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Importance of Sleep

"The importance of sleep is profound. If you do not get the recommended eight hours of sleep a night, you can spend your day lethargic, irritable, and lack concentration while performing important tasks."

 

 

 

 

Importance of Sleep
by Patrick Austin

Mr. Austin is a freelance writer who covers sports and health for a number of web sites including RealGM.com, Hoopsworld.com, and Fanstop.com. He currently also covers entertainment and sports for Vainquer magazine.

Sleep is vital to our health and well being. Unfortunately, people seem to ignore the importance of sleep and millions of us are cutting ourselves short on the amount of sleep that we get, opening ourselves up to a whole host of problems.

The importance of sleep is profound. If you do not get the recommended eight hours of sleep a night, you can spend your day lethargic, irritable, and lack concentration while performing important tasks.

More than forty percent of adults experience daytime sleepiness severe enough to interfere with their daily activities at least a few days each month. In addition, twenty percent report have problems sleeping at least a few days in the week. People must understand the importance of sleep and how it affects their bodies. You are more susceptible to illnesses if you do not get enough sleep.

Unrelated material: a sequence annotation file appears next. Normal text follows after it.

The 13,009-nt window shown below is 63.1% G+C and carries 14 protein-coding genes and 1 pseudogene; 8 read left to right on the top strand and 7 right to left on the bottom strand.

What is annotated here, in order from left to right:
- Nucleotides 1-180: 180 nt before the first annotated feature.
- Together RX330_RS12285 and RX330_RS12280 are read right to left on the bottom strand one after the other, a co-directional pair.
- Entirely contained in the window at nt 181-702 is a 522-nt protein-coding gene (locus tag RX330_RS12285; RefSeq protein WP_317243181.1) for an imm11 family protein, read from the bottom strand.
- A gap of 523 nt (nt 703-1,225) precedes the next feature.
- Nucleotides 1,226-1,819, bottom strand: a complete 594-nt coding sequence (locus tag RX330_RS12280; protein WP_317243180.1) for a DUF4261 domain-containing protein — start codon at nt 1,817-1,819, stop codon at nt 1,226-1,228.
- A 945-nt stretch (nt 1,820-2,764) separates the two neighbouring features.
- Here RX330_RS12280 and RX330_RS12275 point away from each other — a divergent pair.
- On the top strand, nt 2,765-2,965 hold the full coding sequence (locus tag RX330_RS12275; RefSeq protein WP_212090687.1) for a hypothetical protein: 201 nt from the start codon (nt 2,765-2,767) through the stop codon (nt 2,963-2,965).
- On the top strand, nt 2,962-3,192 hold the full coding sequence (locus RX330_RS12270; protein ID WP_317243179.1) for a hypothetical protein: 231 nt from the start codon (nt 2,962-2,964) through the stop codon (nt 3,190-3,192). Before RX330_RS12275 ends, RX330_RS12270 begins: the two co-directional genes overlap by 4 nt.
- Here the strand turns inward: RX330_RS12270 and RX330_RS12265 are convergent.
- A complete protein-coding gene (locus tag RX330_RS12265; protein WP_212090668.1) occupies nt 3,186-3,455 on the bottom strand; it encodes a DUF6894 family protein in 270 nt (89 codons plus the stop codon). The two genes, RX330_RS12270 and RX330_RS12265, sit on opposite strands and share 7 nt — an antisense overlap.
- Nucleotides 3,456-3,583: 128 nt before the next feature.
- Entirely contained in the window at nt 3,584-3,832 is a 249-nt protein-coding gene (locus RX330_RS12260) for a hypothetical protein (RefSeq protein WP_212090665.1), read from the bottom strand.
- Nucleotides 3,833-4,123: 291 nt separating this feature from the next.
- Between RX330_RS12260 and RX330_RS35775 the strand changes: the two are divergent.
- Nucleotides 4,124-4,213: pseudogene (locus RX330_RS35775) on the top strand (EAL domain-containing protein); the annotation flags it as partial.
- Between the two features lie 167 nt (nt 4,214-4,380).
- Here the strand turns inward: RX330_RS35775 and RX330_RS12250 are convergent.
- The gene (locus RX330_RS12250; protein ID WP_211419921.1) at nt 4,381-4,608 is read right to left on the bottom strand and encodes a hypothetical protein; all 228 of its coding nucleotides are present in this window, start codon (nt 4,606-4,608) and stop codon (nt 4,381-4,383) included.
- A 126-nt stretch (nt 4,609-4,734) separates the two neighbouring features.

Over forty million Americans suffer from sleep disorders, yet more than sixty percent of adults have never been asked about the quality of their sleep by a physician and fewer than twenty percent ever initiated a discussion.

Poor sleep has a price. Millions of individuals struggle to stay alert at home, in school, on the job - and on the road. Tragically, fatigue contributes to more than 100,000 highway crashes, causing over 71,000 injuries and more than 1,500 deaths each year in the United States alone. As you can see, the importance of sleep is bigger than you might have imagined.

Studies suggest that chronic sleep loss is a risk factor for diabetes. In recent years, several laboratories have begun to study markers of health in volunteers in whom sleep was restricted. These studies showed that sleep loss has an adverse effect on our ability to metabolize sugar. In one week of severe sleep deprivation—such as four to five hours per night—a healthy, lean, fit volunteer fell into a prediabetic state.

The importance of sleep can be correlated to weight gain and obesity aswell. There have been studies that show an increase in hunger and appetite and profound alterations in hormones that regulate hunger and appetite with a lack of sleep. When you're sleep-deprived, you may overeat well in excess of the caloric demands

The immune system is markedly affected by sleep loss. The response to the flu vaccine is affected by the amount of sleep that you have during the days prior to vaccination. The amount of antibody that you build against the flu may be affected by as much as fifty percent if you have not had enough sleep when you are immunized.

As you can see, the importance of sleep plays a direct role in our overall health. If you do not get enough sleep you are hurting your body and putting yourself at a bigger risk of getting diseases and other health problems.

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